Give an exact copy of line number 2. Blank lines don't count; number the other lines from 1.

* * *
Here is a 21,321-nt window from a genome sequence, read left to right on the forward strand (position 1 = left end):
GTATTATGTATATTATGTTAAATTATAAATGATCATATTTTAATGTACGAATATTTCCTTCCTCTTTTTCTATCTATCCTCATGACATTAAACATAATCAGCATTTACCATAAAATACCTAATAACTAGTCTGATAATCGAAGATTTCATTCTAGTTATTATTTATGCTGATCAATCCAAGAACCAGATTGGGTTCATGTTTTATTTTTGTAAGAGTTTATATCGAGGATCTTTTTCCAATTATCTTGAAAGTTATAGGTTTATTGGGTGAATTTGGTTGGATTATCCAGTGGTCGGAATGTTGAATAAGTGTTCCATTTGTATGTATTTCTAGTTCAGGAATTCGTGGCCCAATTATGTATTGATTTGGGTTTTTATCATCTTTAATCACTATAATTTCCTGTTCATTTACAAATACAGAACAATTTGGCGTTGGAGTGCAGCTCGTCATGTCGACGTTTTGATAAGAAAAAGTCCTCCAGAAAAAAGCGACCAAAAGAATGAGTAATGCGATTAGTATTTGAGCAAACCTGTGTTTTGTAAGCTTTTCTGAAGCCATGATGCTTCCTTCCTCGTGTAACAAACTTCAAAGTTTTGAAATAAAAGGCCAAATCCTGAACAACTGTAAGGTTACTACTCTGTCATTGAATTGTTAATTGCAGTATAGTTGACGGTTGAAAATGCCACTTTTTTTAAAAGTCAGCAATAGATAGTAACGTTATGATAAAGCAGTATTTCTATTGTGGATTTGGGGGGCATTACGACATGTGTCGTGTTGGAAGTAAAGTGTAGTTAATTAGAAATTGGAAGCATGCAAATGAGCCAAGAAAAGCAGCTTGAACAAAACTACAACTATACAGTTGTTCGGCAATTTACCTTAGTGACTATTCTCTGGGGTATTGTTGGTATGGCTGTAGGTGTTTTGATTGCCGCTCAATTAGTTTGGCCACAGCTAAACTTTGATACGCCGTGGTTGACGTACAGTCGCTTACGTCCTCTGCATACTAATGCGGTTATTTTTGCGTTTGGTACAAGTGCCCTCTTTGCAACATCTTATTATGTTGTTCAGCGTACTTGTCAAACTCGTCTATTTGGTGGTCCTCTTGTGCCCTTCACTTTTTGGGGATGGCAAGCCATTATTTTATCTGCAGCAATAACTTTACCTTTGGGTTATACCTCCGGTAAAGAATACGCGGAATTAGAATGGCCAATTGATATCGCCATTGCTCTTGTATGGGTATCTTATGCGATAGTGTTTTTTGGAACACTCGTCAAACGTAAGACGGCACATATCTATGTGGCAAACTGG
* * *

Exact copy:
GTATTATGTATATTATGTTAAATTATAAATGATCATATTTTAATGTACGAATATTTCCTTCCTCTTTTTCTATCTATCCTCATGACATTAAACATAATCAGCATTTACCATAAAATACCTAATAACTAGTCTGATAATCGAAGATTTCATTCTAGTTATTATTTATGCTGATCAATCCAAGAACCAGATTGGGTTCATGTTTTATTTTTGTAAGAGTTTATATCGAGGATCTTTTTCCAATTATCTTGAAAGTTATAGGTTTATTGGGTGAATTTGGTTGGATTATCCAGTGGTCGGAATGTTGAATAAGTGTTCCATTTGTATGTATTTCTAGTTCAGGAATTCGTGGCCCAATTATGTATTGATTTGGGTTTTTATCATCTTTAATCACTATAATTTCCTGTTCATTTACAAATACAGAACAATTTGGCGTTGGAGTGCAGCTCGTCATGTCGACGTTTTGATAAGAAAAAGTCCTCCAGAAAAAAGCGACCAAAAGAATGAGTAATGCGATTAGTATTTGAGCAAACCTGTGTTTTGTAAGCTTTTCTGAAGCCATGATGCTTCCTTCCTCGTGTAACAAACTTCAAAGTTTTGAAATAAAAGGCCAAATCCTGAACAACTGTAAGGTTACTACTCTGTCATTGAATTGTTAATTGCAGTATAGTTGACGGTTGAAAATGCCACTTTTTTTAAAAGTCAGCAATAGATAGTAACGTTATGATAAAGCAGTATTTCTATTGTGGATTTGGGGGGCATTACGACATGTGTCGTGTTGGAAGTAAAGTGTAGTTAATTAGAAATTGGAAGCATGCAAATGAGCCAAGAAAAGCAGCTTGAACAAAACTACAACTATACAGTTGTTCGGCAATTTACCTTAGTGACTATTCTCTGGGGTATTGTTGGTATGGCTGTAGGTGTTTTGATTGCCGCTCAATTAGTTTGGCCACAGCTAAACTTTGATACGCCGTGGTTGACGTACAGTCGCTTACGTCCTCTGCATACTAATGCGGTTATTTTTGCGTTTGGTACAAGTGCCCTCTTTGCAACATCTTATTATGTTGTTCAGCGTACTTGTCAAACTCGTCTATTTGGTGGTCCTCTTGTGCCCTTCACTTTTTGGGGATGGCAAGCCATTATTTTATCTGCAGCAATAACTTTACCTTTGGGTTATACCTCCGGTAAAGAATACGCGGAATTAGAATGGCCAATTGATATCGCCATTGCTCTTGTATGGGTATCTTATGCGATAGTGTTTTTTGGAACACTCGTCAAACGTAAGACGGCACATATCTATGTGGCAAACTGG